The impact of wildlife selfies and 8 tips for an ethical wildlife tourism

Every year, millions of tourists travel around the globe looking for leisure and entertainment to slow down a bit, disconnecting from their daily obligations.

Most of them are interested in spending more time with wildlife, and search for itineraries that allow them to be in contact with nature.

However, this involvement – if done in a wrong way – may be extremely harmful, specially to the animals.

A great example is the type of wildlife tourism often seen in the Amazon, where the animals get exposed to a high level of cruelty and suffering.

To raise awareness and to end this type of tourism, the World Animal Protection launched a campaign called “Wildlife. Not Entertainers” and the report “A close up on cruelty“, which details the negative impact of wildlife selfies.

The study reveals that the main companies in the regional tourism market benefit from the exploitation and the sale of experiences that include a direct contact with the wildlife to the tourists:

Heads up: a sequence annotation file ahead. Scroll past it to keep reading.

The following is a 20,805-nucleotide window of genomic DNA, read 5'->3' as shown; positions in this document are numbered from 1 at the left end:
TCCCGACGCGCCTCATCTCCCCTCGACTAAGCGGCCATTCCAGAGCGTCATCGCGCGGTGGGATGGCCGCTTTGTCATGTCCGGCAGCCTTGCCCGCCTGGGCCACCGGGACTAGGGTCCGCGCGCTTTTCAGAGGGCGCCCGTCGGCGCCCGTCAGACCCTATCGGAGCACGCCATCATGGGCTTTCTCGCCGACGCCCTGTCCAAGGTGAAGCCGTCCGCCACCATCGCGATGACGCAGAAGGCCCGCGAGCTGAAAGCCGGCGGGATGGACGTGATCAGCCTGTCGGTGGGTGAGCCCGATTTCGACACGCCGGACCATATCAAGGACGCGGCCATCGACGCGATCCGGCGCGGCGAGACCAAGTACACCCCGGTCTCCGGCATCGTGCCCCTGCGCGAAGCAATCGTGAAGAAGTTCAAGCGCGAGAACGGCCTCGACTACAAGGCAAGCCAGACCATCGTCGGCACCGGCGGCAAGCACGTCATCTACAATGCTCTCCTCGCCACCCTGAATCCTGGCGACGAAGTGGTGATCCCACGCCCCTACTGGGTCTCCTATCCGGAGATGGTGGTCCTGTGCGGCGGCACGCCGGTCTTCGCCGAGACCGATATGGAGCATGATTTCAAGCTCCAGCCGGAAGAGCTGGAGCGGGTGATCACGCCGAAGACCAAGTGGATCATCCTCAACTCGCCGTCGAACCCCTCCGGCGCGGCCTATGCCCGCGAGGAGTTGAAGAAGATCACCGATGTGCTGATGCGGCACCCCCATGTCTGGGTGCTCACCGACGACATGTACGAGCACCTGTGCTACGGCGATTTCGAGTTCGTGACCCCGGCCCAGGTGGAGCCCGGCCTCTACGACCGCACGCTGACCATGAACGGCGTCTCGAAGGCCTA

54% offer a direct contact, 35% feed the animals to attract them and 11% offer the opportunity to swim with them, which means that 100% of the companies offer some type of interaction and as consequence, cause suffering to the wildlife.

Sloth being captured in the Amazon

The search for wildlife selfies raising concern for animal welfare, and sometimes, even for conservation, as some of the exploited species are threatened.

Since most of the wildlife cruelty occurs behind the scenes, World Animal Protection recommends that a wildlife tour follow the rules below:

1- Wild animals must be free, and never in captivity, locked in cages or in chains;

2- Don’t take selfies with wild animals;

3- Wild animals should not be used in shows;

4- Do not touch or hug wild animals, keep a safe and minimal distance;

5- Do not feed wild animals, specially when the intention is to attract them;

6- Prior environmental educational activities should be offered to prepare the tourists for the experience, ensuring calm and quiet visits;

7- The tour shall not cause negative impact to natural environments;

8- Complain to the tour operator and report it to public authorities if you notice wildlife welfare issues at the tourist attraction.

We emphasise that wild animals belong to nature and must stay there.

Therefore, invest in observation tourism – check it out the work of the Arara Azul Institute and the Golden Lion Tamarin Association – where the animals are in their habitat, acting naturally and without any kind of suffering or stress.

This article was written by João Almeida, Wildlife Campaign Manager at World Animal Protection.

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